With the calls for policy instruments to shift from “government” to “market”, surging interest leads to a broad debate on the role of market-oriented policy instruments in promoting the adoption of electric vehicles (EVs). As the two prime examples of market-oriented policy instruments, personal carbon trading (PCT) and tradable driving credit (TDC) schemes are theoretically regarded to alter consumers’ EV preferences by both economic and psychological motivations. However, limited studies validate such effects. To fill the gaps, we conduct a discrete choice experimental survey by integrating vehicle, psychological, and policy attributes together. The empirical results from China reveal how consumers make trade-offs between economic and psychological motivations. In particular, although PCT and TDC can stimulate consumers’ EV adoption behaviors through monetary revenues, the positive effect of more revenues from PCT and TDC in promoting EV adoption is not always supported because EV adoption is subject to some psychological attributes, especially perceived norm pressures. It implies that consumers with stricter norms will be driven more by social and moral pressures than by monetary revenues. Even so, PCT and TDC are considered to be more powerful and sustainable than existing financial incentives. These findings not only contribute to the understanding of the interaction between psychological and policy attributes, but also provide insights for policymakers to design novel policy instruments to promote EV adoption.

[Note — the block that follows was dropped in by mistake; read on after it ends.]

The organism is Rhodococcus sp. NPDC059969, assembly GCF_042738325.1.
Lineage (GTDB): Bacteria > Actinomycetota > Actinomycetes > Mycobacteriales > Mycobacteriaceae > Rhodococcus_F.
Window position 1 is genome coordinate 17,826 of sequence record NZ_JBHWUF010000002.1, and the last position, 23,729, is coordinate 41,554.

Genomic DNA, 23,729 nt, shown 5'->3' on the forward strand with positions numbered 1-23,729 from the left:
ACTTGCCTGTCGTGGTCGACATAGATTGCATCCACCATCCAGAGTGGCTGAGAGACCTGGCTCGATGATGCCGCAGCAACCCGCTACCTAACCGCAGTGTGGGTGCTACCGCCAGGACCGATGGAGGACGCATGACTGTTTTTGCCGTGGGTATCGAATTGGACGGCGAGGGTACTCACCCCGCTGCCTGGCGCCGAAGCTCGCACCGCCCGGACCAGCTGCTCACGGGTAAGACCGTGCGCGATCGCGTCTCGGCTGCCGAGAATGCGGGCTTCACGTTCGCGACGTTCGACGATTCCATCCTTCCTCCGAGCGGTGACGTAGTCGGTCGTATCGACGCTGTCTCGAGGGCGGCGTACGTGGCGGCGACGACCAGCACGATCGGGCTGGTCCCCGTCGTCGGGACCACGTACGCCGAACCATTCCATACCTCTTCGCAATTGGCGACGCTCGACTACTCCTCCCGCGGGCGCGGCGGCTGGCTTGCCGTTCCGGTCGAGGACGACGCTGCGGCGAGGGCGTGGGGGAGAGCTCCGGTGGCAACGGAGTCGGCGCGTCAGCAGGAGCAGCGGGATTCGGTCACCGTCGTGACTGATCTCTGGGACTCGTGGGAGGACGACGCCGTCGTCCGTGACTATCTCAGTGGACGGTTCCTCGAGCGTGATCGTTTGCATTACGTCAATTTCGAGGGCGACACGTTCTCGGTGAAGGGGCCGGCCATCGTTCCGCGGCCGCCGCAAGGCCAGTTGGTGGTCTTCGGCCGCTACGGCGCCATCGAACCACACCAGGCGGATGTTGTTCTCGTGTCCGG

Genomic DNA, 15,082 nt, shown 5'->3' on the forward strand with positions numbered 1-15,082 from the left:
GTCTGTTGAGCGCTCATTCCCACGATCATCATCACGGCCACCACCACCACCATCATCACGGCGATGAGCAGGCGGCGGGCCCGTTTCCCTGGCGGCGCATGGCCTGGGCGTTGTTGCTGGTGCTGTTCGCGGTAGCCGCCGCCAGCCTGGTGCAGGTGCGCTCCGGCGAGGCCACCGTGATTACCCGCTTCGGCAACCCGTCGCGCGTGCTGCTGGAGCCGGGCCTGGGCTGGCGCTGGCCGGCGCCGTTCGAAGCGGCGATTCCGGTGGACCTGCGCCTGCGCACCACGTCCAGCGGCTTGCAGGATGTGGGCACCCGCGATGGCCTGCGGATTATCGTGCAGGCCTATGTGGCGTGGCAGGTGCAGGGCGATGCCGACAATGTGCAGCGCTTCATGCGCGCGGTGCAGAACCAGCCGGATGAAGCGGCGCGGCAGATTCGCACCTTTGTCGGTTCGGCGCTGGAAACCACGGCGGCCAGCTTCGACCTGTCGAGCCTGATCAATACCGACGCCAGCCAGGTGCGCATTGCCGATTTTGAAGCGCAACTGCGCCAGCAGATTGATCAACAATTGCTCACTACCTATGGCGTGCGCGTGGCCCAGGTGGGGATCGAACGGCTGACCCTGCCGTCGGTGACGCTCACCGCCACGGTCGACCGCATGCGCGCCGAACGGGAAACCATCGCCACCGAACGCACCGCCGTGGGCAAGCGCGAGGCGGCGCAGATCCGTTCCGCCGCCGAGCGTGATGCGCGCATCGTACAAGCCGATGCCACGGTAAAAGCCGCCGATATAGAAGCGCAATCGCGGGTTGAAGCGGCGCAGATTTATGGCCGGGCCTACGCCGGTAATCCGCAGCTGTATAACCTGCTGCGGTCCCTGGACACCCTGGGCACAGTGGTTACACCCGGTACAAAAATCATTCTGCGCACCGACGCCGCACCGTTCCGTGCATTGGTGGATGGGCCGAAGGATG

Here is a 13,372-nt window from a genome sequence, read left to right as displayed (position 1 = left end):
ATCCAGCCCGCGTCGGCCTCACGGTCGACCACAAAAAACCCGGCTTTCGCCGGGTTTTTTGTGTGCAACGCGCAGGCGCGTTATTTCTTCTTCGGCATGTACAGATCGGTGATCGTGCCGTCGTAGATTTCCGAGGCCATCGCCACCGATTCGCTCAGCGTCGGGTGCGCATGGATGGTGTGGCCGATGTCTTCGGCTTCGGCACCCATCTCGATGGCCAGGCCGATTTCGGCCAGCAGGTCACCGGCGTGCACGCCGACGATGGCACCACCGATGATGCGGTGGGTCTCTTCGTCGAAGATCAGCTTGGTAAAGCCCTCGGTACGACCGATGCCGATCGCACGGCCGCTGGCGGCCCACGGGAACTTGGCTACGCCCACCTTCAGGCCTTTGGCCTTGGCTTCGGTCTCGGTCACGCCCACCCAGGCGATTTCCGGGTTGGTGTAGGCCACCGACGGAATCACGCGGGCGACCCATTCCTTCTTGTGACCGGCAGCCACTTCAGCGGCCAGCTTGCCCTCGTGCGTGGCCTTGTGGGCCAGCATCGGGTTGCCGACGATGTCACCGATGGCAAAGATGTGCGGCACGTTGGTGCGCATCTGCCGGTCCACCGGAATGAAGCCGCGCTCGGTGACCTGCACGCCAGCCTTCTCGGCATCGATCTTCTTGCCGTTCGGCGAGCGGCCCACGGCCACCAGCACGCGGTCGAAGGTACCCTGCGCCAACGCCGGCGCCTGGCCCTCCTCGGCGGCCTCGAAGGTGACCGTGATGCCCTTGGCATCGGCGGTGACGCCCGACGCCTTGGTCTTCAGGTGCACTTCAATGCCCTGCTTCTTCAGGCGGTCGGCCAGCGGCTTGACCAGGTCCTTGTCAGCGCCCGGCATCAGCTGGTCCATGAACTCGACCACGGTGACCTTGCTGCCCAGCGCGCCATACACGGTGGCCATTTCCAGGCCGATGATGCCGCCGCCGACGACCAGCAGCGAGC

|州||已出版 - 8月 2020|